Wednesday, December 9, 2009

A number of telegrams from Helsingfors

It is needless for me to tell you that most of the stories that have come from Russia regarding atrocities, horrors, immorality, are manufactured in Viborg, Helsingfors, or Stockholm. The horrible massacres planned for last November were first learned of in Petrograd from the Helsingfors papers. That anybody could even for a moment believe in the nationalization of women seems impossible to anyone in Petrograd. To-day Petrograd is an orderly city--probably the only city of the world of its size without police. Bill Shatov, chief of police, and I were at the opera the other night to hear Chaliapine sing in Boris Gudonov. He excused himself early because he said there had been a robbery the previous night, in which a man had lost 5,000 rubles, that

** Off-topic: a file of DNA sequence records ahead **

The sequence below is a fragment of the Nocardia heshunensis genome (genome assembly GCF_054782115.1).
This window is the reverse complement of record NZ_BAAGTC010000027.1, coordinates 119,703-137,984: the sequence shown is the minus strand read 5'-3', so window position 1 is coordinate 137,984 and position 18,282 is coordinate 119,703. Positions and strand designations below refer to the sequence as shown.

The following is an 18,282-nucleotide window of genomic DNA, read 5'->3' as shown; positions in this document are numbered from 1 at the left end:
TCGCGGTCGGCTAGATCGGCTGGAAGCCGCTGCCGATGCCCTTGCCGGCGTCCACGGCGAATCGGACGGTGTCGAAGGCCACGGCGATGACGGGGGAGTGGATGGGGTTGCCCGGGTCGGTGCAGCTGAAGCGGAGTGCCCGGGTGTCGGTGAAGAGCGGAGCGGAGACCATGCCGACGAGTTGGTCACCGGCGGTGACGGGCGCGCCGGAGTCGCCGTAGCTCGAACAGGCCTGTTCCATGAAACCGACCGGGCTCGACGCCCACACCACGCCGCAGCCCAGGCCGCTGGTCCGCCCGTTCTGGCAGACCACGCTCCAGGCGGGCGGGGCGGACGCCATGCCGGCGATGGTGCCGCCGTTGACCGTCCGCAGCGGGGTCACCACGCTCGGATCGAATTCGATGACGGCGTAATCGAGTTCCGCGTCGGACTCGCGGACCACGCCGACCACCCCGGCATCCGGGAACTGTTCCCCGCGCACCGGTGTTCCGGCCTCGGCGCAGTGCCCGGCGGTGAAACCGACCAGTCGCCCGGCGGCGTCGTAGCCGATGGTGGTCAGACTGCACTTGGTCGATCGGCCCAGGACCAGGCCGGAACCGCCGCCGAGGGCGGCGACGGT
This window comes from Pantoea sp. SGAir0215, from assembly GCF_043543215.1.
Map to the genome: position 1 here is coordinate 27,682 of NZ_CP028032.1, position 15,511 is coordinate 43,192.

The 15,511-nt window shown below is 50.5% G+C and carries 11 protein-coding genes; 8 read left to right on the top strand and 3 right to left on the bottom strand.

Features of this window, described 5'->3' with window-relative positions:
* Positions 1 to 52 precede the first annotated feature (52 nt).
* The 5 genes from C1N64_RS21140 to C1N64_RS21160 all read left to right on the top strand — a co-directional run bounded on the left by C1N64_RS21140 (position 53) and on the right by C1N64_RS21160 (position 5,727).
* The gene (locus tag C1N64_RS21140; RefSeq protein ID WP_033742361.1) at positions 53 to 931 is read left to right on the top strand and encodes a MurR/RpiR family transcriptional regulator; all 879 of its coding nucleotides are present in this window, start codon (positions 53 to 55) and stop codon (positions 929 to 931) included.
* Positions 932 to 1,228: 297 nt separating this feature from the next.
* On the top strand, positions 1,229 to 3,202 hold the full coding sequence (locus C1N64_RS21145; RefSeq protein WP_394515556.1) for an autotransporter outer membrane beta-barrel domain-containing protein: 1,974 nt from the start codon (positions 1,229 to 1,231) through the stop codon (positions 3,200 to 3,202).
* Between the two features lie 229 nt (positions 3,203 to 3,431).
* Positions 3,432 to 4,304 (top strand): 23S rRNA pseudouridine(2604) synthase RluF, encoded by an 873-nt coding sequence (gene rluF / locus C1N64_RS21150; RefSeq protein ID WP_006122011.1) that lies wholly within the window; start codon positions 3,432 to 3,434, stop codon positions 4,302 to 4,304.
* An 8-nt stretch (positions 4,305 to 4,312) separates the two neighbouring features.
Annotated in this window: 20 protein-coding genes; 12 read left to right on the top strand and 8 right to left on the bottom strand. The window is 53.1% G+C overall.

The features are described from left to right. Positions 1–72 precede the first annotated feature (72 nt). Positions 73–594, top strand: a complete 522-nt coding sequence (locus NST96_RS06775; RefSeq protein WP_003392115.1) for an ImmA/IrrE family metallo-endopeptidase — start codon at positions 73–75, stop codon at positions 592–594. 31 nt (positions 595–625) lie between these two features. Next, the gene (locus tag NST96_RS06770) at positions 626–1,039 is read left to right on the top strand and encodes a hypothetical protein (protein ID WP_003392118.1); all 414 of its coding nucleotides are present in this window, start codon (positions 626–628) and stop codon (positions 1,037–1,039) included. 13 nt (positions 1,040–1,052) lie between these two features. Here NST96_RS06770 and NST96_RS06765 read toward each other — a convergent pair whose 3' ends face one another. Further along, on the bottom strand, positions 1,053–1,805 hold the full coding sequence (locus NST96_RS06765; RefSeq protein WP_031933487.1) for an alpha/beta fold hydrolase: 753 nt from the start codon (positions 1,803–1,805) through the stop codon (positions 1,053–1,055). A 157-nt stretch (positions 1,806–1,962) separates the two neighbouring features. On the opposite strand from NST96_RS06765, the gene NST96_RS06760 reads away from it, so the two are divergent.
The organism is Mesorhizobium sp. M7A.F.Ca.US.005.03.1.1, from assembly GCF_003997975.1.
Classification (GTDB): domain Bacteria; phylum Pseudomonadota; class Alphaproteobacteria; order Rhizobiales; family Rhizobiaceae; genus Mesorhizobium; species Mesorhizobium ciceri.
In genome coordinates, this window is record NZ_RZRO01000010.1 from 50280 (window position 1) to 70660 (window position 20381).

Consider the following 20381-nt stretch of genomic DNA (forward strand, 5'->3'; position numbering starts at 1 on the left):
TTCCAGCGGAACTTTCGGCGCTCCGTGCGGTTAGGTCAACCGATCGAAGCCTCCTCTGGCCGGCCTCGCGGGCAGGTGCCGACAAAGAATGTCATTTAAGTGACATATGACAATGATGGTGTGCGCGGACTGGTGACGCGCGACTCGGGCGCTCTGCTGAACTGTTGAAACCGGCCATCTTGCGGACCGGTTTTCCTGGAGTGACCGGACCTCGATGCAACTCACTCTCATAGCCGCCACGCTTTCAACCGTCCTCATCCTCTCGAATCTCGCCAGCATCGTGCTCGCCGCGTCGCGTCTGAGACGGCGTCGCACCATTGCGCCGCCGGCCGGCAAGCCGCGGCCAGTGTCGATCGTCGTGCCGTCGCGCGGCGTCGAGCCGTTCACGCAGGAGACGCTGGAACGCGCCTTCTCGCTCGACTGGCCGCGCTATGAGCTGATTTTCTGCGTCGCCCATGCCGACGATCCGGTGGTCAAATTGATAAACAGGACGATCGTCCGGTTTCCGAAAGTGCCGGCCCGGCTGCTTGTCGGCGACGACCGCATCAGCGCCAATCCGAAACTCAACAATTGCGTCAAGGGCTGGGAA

this was the first robbery in several weeks, and that he had an idea who had done it, and was going to get the men that night. I feel personally that Petrograd is safer than Paris. At night there are automobiles, sleighs, and people on the streets at 12 o'clock to a much greater extent than was true in Paris when I left five weeks ago.

William C. Bullitt: The Bullitt Mission to Russia

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